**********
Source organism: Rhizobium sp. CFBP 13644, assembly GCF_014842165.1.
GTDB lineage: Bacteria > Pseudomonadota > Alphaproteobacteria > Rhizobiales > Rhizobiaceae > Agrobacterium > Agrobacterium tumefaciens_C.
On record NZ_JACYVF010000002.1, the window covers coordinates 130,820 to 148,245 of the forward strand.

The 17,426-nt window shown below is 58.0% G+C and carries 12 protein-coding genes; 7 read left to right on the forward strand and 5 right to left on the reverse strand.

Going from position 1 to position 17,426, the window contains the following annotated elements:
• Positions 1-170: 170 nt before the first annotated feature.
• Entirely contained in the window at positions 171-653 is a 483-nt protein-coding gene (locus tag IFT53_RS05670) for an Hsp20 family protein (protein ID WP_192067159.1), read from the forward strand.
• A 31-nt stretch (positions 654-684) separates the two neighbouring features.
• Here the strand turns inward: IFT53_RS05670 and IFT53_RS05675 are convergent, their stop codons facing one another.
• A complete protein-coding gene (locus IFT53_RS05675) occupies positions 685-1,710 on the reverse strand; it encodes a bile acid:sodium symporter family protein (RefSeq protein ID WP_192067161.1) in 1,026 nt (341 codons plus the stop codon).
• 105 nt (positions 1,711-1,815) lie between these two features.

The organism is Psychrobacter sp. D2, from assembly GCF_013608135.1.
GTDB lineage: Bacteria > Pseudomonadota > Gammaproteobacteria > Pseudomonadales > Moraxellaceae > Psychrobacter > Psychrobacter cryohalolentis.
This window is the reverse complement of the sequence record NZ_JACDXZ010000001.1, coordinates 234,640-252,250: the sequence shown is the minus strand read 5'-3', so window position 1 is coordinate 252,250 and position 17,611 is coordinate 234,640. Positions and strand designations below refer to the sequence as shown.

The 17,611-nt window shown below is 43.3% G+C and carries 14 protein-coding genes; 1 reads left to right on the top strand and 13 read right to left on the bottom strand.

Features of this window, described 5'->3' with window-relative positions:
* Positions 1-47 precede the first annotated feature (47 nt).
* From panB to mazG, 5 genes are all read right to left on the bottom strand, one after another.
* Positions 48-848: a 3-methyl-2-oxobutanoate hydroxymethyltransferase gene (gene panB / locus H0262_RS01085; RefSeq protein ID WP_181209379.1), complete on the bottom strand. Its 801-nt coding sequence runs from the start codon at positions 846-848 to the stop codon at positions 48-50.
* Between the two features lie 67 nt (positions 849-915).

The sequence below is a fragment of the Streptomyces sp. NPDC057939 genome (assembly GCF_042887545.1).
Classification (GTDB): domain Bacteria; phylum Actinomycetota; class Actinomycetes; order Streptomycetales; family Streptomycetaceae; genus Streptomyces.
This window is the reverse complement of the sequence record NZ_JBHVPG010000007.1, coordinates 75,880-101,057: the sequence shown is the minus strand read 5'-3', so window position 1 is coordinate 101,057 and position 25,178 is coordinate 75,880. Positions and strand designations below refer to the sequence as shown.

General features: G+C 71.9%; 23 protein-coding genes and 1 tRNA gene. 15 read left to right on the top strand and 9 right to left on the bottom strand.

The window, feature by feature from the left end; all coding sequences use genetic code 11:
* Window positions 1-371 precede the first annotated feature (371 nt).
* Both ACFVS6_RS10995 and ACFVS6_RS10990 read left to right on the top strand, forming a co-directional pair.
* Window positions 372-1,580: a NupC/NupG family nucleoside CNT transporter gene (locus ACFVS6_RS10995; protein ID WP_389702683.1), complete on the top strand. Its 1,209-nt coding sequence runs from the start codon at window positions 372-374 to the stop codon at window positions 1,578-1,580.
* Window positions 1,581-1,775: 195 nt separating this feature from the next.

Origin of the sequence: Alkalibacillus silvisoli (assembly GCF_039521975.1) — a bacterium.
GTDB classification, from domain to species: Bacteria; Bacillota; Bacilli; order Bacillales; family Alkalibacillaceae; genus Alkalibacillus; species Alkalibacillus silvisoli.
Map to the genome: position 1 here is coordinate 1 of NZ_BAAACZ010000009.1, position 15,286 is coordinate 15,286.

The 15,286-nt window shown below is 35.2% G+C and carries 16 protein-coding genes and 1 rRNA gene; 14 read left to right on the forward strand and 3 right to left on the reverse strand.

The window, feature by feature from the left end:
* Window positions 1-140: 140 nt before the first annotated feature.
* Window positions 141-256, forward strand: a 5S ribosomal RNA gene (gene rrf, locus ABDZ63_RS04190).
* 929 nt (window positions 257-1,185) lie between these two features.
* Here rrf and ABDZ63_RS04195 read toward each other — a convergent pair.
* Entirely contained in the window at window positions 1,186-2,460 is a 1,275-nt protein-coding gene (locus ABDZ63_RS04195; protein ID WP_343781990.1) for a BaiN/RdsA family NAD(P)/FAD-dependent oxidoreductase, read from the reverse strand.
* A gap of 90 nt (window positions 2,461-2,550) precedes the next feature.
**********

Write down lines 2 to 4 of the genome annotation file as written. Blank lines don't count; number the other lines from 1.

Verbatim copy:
GTDB lineage: Bacteria > Pseudomonadota > Alphaproteobacteria > Rhizobiales > Rhizobiaceae > Agrobacterium > Agrobacterium tumefaciens_C.
On record NZ_JACYVF010000002.1, the window covers coordinates 130,820 to 148,245 of the forward strand.

The 17,426-nt window shown below is 58.0% G+C and carries 12 protein-coding genes; 7 read left to right on the forward strand and 5 right to left on the reverse strand.